Skip to main content

Alicia Keys: Get loud about fighting HIV

By Alicia Keys and Cristina Jade Peña, Special to CNN
updated 1:53 PM EDT, Sat September 28, 2013
Keep a Child Alive projects in Africa help children and their families who are infected or affected by HIV.
Keep a Child Alive projects in Africa help children and their families who are infected or affected by HIV.
STORY HIGHLIGHTS
  • Writers: A generation of young people have only known a world with HIV
  • Millions of young people are affected or live with HIV, especially in Africa
  • They say vulnerable young people don't get the kind of treatment they need
  • Alicia Keys and Cristina Peña call on young people to join movement to end HIV

Editor's note: Alicia Keys is a 14-time Grammy award-winning musician, advocate for people with AIDS and co-founder and global ambassador of Keep a Child Alive, which supports partners in Kenya, Rwanda, South Africa, Uganda and India that provide HIV care to children and their families. Cristina Jade Peña is a grad student at University of California, Berkeley, and a Keep a Child Alive consultant. She became an HIV/AIDS advocate and educator shortly after learning she had been born HIV-positive. This is the second in a series of columns CNN Opinion is publishing in association with the Skoll World Forum on people who are finding new ways to help solve the world's biggest problems.

(CNN) -- Bernadette's father died from AIDS complications when she was a child. Her mother never even knew he had HIV until she and her daughter tested positive years later.

Shocked and angry, Bernadette couldn't accept the news. She refused to take her medicine. Depressed and shut off from the world, Bernadette imagined she would soon die. Then, at the urging of her mother, she joined a Sunday support group for young people living with HIV.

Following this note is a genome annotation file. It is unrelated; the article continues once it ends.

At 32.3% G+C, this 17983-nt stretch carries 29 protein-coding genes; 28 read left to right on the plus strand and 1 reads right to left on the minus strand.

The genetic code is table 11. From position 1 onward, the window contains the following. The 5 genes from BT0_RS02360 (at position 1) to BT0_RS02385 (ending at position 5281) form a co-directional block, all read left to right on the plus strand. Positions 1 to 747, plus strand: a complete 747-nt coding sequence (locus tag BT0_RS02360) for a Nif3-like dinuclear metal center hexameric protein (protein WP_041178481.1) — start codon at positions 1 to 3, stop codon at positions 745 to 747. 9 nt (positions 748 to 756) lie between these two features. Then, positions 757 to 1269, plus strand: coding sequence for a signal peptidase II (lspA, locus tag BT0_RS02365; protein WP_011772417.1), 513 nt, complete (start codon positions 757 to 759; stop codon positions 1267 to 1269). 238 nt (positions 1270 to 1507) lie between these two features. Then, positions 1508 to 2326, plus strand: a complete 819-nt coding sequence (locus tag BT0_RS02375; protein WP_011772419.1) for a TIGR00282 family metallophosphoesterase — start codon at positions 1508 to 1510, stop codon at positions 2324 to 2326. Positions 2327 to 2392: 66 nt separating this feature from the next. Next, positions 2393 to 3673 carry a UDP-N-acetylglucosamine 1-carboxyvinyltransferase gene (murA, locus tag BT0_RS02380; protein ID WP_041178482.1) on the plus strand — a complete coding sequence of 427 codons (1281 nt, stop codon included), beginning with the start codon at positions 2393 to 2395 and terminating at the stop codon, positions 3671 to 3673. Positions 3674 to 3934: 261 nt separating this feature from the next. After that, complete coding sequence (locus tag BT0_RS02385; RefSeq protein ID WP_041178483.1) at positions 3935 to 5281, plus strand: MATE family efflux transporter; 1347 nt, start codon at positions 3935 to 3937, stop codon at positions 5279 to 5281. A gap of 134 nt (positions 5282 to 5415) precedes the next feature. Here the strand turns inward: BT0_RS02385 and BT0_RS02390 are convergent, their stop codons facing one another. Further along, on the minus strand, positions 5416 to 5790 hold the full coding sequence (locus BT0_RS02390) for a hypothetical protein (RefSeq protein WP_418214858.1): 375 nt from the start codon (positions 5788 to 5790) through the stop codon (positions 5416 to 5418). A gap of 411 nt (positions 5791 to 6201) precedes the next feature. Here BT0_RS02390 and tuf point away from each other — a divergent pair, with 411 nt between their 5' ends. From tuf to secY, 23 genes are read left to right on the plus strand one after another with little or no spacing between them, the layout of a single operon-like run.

Alicia Keys
Alicia Keys
Cristina Jade Peña
Cristina Jade Peña

Over time, she became engaged in youth activities and opened her heart to the others. Today, she is a youth peer educator at Women's Equity in Access to Care and Treatment, where she shares her experiences with other young people living with HIV, encouraging them to stay in school, take their medicine and work for a better future.

This is just one example of a brave story. And there are millions more:

The teenage girl who was orphaned and had to raise herself and her siblings; the young man who refused to be silenced by discrimination and disclosed his status to friends; or the young couple -- one HIV positive and the other not -- planning their future.

These stories speak to the pain, loss and challenges that HIV and AIDS have put upon this generation, but also to the triumph of what's possible when we come together.

We are part of a generation that has only known a world with HIV. The United Nations says that about 34 million people are living with HIV worldwide -- and 5 million of them are between the ages of 15 and 24. That age group accounts for an estimated 39% of new adult HIV infections globally; and nearly 65% of young people living with HIV are women. Most of them live in sub-Saharan Africa.

Bernadette is one of those young people. Now 20, Bernadette has been a client at the WE-ACTx for Hope Clinic, Keep a Child Alive's partner in Kigali, Rwanda, since 2007.

Cristina and I have had the honor of visiting our Keep a Child Alive programs in Africa -- and Cristina just returned from a visit with some of the young people that I met when they were just toddlers. Ten years later, these young people are living healthy, happy, hopeful lives.